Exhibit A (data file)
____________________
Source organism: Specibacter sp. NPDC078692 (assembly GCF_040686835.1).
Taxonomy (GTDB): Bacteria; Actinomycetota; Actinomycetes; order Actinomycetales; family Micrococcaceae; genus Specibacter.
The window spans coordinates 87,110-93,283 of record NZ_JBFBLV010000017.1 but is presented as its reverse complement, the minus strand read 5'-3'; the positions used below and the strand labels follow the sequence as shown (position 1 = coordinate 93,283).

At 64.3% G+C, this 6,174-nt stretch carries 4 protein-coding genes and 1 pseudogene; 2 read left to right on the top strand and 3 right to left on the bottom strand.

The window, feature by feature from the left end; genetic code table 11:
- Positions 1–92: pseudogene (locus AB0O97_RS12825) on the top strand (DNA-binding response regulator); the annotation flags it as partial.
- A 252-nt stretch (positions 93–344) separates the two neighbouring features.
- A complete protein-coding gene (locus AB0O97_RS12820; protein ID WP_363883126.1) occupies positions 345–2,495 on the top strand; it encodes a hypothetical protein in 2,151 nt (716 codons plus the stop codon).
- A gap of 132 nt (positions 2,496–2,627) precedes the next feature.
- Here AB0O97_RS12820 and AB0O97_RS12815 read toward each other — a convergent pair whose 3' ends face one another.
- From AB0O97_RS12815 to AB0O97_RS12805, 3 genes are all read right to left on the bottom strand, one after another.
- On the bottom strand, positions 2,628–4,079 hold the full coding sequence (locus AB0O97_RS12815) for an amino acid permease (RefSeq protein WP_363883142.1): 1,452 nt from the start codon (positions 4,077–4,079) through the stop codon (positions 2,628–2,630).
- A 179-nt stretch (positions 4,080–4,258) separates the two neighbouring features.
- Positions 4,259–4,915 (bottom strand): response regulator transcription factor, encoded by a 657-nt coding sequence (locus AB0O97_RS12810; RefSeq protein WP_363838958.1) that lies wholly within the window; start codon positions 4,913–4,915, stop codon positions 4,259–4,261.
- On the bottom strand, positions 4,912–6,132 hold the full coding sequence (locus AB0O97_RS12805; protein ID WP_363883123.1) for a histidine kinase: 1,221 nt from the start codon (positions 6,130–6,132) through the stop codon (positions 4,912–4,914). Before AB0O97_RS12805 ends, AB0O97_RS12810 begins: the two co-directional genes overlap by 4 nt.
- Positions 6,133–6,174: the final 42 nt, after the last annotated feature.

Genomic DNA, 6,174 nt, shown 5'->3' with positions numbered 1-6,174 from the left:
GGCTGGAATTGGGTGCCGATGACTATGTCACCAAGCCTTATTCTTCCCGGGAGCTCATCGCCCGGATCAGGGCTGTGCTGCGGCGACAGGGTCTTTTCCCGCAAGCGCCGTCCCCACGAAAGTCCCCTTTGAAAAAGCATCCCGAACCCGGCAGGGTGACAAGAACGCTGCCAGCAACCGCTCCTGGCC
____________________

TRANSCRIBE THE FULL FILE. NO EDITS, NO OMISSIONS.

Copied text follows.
Source organism: Specibacter sp. NPDC078692 (assembly GCF_040686835.1).
Taxonomy (GTDB): Bacteria; Actinomycetota; Actinomycetes; order Actinomycetales; family Micrococcaceae; genus Specibacter.
The window spans coordinates 87,110-93,283 of record NZ_JBFBLV010000017.1 but is presented as its reverse complement, the minus strand read 5'-3'; the positions used below and the strand labels follow the sequence as shown (position 1 = coordinate 93,283).

At 64.3% G+C, this 6,174-nt stretch carries 4 protein-coding genes and 1 pseudogene; 2 read left to right on the top strand and 3 right to left on the bottom strand.

The window, feature by feature from the left end; genetic code table 11:
- Positions 1–92: pseudogene (locus AB0O97_RS12825) on the top strand (DNA-binding response regulator); the annotation flags it as partial.
- A 252-nt stretch (positions 93–344) separates the two neighbouring features.
- A complete protein-coding gene (locus AB0O97_RS12820; protein ID WP_363883126.1) occupies positions 345–2,495 on the top strand; it encodes a hypothetical protein in 2,151 nt (716 codons plus the stop codon).
- A gap of 132 nt (positions 2,496–2,627) precedes the next feature.
- Here AB0O97_RS12820 and AB0O97_RS12815 read toward each other — a convergent pair whose 3' ends face one another.
- From AB0O97_RS12815 to AB0O97_RS12805, 3 genes are all read right to left on the bottom strand, one after another.
- On the bottom strand, positions 2,628–4,079 hold the full coding sequence (locus AB0O97_RS12815) for an amino acid permease (RefSeq protein WP_363883142.1): 1,452 nt from the start codon (positions 4,077–4,079) through the stop codon (positions 2,628–2,630).
- A 179-nt stretch (positions 4,080–4,258) separates the two neighbouring features.
- Positions 4,259–4,915 (bottom strand): response regulator transcription factor, encoded by a 657-nt coding sequence (locus AB0O97_RS12810; RefSeq protein WP_363838958.1) that lies wholly within the window; start codon positions 4,913–4,915, stop codon positions 4,259–4,261.
- On the bottom strand, positions 4,912–6,132 hold the full coding sequence (locus AB0O97_RS12805; protein ID WP_363883123.1) for a histidine kinase: 1,221 nt from the start codon (positions 6,130–6,132) through the stop codon (positions 4,912–4,914). Before AB0O97_RS12805 ends, AB0O97_RS12810 begins: the two co-directional genes overlap by 4 nt.
- Positions 6,133–6,174: the final 42 nt, after the last annotated feature.

Genomic DNA, 6,174 nt, shown 5'->3' with positions numbered 1-6,174 from the left:
GGCTGGAATTGGGTGCCGATGACTATGTCACCAAGCCTTATTCTTCCCGGGAGCTCATCGCCCGGATCAGGGCTGTGCTGCGGCGACAGGGTCTTTTCCCGCAAGCGCCGTCCCCACGAAAGTCCCCTTTGAAAAAGCATCCCGAACCCGGCAGGGTGACAAGAACGCTGCCAGCAACCGCTCCTGGCC